LED lighting for maximizing quality parameters in specialty crop production-Phase II
Small Business Information
ORBITAL TECHNOLOGIES CORPORATION
1212 FOURIER DR, Madison, WI, 53717-1961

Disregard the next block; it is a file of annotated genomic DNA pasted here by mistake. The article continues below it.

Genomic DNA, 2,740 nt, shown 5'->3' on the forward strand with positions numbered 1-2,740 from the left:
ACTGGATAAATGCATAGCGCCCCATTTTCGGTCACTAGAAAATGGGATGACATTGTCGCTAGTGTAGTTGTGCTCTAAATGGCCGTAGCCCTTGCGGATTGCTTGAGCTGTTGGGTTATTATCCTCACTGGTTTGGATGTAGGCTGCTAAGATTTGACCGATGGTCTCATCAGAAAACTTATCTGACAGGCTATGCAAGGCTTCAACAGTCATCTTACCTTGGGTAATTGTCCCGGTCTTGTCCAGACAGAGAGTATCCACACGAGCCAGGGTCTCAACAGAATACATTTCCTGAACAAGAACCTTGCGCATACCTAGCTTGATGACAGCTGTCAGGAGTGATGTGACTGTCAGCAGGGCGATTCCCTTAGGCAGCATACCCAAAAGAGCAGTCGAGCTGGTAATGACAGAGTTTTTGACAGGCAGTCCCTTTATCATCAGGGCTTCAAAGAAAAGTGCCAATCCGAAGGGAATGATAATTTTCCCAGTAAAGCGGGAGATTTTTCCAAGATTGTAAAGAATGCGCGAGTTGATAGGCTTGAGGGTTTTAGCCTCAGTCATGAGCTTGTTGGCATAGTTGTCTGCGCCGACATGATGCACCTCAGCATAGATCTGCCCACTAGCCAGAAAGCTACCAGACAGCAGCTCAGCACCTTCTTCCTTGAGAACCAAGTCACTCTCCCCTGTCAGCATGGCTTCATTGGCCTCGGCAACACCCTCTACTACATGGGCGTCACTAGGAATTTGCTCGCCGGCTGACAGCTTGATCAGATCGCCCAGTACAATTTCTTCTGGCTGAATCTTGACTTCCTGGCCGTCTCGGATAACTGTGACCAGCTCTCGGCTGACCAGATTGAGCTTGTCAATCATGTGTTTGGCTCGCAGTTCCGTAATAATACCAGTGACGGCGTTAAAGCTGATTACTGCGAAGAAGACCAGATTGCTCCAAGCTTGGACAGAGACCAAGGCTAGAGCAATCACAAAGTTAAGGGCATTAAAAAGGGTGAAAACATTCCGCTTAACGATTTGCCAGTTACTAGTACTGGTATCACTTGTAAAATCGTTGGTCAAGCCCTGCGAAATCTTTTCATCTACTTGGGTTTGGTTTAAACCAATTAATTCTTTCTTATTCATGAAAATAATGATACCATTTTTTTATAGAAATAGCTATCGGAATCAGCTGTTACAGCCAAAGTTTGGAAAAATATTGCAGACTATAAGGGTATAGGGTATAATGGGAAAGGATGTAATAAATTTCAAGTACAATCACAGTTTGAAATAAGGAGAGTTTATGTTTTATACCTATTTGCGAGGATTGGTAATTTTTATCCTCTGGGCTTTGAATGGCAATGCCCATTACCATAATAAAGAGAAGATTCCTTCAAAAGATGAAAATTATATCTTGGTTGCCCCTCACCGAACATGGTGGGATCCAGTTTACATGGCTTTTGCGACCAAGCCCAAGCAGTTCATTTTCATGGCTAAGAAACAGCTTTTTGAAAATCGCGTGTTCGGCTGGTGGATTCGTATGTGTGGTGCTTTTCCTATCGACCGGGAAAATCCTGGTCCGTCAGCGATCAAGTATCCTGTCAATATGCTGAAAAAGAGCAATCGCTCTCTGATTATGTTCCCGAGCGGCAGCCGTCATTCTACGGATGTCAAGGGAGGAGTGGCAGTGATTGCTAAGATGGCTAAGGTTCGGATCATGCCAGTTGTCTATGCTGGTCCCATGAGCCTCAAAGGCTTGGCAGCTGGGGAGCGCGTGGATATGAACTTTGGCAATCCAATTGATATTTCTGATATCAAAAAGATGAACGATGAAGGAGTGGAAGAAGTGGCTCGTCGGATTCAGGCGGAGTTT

AbstractConvincing scientific evidence provides the association between dietary choices and chronic disease expression. Dietary guidelines now in place are designed to prevent the onset of such chronic diseases as tissue-specific cancers, cardiovascular diseases, and osteoporosis. The cornerstone of recommended dietary guidelines is increased consumption of fruits and vegetables. Current USDA dietary guidelines recommend eating 7-9 servings of fruits and vegetables per day. However, average adult consumption in the United States is only 4.4 servings per day, with an estimated 42% of Americans eating & lt; 2 daily servings for fruits and vegetables. Consumption of vegetables provides the human diet with many essential vitamins and minerals important for health maintenance. Vegetables also contain secondary metabolite phytochemicals, which provide benefits beyond normal health maintenance and nutrition and play active roles in chronic disease reductions. If these beneficial compounds could be significantly increased in fresh fruits and vegetables through environmental manipulation, these "functional foods" could have a significant benefit to human health and well being. The objectives of the plant-based research projects will be to use the unique characteristics of LEDs to investigate the impact of various lighting parameters on the concentrations of: (1) nutritionally important carotenoid pigments; (2) organoleptic quality factors including glucosinolates; (3) mineral nutrient concentrations important in human nutrition; and (4) antioxidant compounds; in brassica and other leafy specialty crops, herbs, and tomatoes. These crops are high value, commercially important, and will serve as model systems to refine our hypotheses on the impacts of the use of LED systems as supplemental light in commercial protected culture systems. Results from Phase 1 established that specific wavelength LEDs have a positive impact on several plant metabolites (carotenoids, glucosinolates, minerals such as Ca) of importance in human nutrition. The information from these tests would likely apply to many other specialty food crops grown in greenhouses and other protected environments.
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